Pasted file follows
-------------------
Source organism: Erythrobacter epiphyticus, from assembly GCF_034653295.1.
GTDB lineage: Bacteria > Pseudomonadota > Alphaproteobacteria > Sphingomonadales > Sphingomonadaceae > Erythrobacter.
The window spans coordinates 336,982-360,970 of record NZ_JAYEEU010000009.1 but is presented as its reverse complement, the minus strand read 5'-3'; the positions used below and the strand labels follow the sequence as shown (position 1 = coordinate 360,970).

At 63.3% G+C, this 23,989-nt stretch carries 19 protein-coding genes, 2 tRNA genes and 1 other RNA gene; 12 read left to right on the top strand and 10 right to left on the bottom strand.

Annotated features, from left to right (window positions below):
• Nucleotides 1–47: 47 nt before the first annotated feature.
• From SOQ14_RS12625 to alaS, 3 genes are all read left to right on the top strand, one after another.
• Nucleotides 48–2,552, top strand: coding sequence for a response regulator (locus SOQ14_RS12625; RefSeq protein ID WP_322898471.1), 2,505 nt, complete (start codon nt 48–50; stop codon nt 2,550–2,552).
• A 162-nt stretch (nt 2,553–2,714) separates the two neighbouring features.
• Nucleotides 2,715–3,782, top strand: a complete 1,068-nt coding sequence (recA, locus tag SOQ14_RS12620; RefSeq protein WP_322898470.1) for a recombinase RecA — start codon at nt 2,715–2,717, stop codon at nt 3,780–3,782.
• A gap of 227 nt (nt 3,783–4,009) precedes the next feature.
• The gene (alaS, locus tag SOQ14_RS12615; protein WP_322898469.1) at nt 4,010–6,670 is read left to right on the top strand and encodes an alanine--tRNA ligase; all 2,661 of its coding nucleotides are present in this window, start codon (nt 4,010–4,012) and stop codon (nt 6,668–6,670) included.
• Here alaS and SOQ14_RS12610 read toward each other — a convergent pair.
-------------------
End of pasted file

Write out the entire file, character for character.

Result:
Source organism: Erythrobacter epiphyticus, from assembly GCF_034653295.1.
GTDB lineage: Bacteria > Pseudomonadota > Alphaproteobacteria > Sphingomonadales > Sphingomonadaceae > Erythrobacter.
The window spans coordinates 336,982-360,970 of record NZ_JAYEEU010000009.1 but is presented as its reverse complement, the minus strand read 5'-3'; the positions used below and the strand labels follow the sequence as shown (position 1 = coordinate 360,970).

At 63.3% G+C, this 23,989-nt stretch carries 19 protein-coding genes, 2 tRNA genes and 1 other RNA gene; 12 read left to right on the top strand and 10 right to left on the bottom strand.

Annotated features, from left to right (window positions below):
• Nucleotides 1–47: 47 nt before the first annotated feature.
• From SOQ14_RS12625 to alaS, 3 genes are all read left to right on the top strand, one after another.
• Nucleotides 48–2,552, top strand: coding sequence for a response regulator (locus SOQ14_RS12625; RefSeq protein ID WP_322898471.1), 2,505 nt, complete (start codon nt 48–50; stop codon nt 2,550–2,552).
• A 162-nt stretch (nt 2,553–2,714) separates the two neighbouring features.
• Nucleotides 2,715–3,782, top strand: a complete 1,068-nt coding sequence (recA, locus tag SOQ14_RS12620; RefSeq protein WP_322898470.1) for a recombinase RecA — start codon at nt 2,715–2,717, stop codon at nt 3,780–3,782.
• A gap of 227 nt (nt 3,783–4,009) precedes the next feature.
• The gene (alaS, locus tag SOQ14_RS12615; protein WP_322898469.1) at nt 4,010–6,670 is read left to right on the top strand and encodes an alanine--tRNA ligase; all 2,661 of its coding nucleotides are present in this window, start codon (nt 4,010–4,012) and stop codon (nt 6,668–6,670) included.
• Here alaS and SOQ14_RS12610 read toward each other — a convergent pair.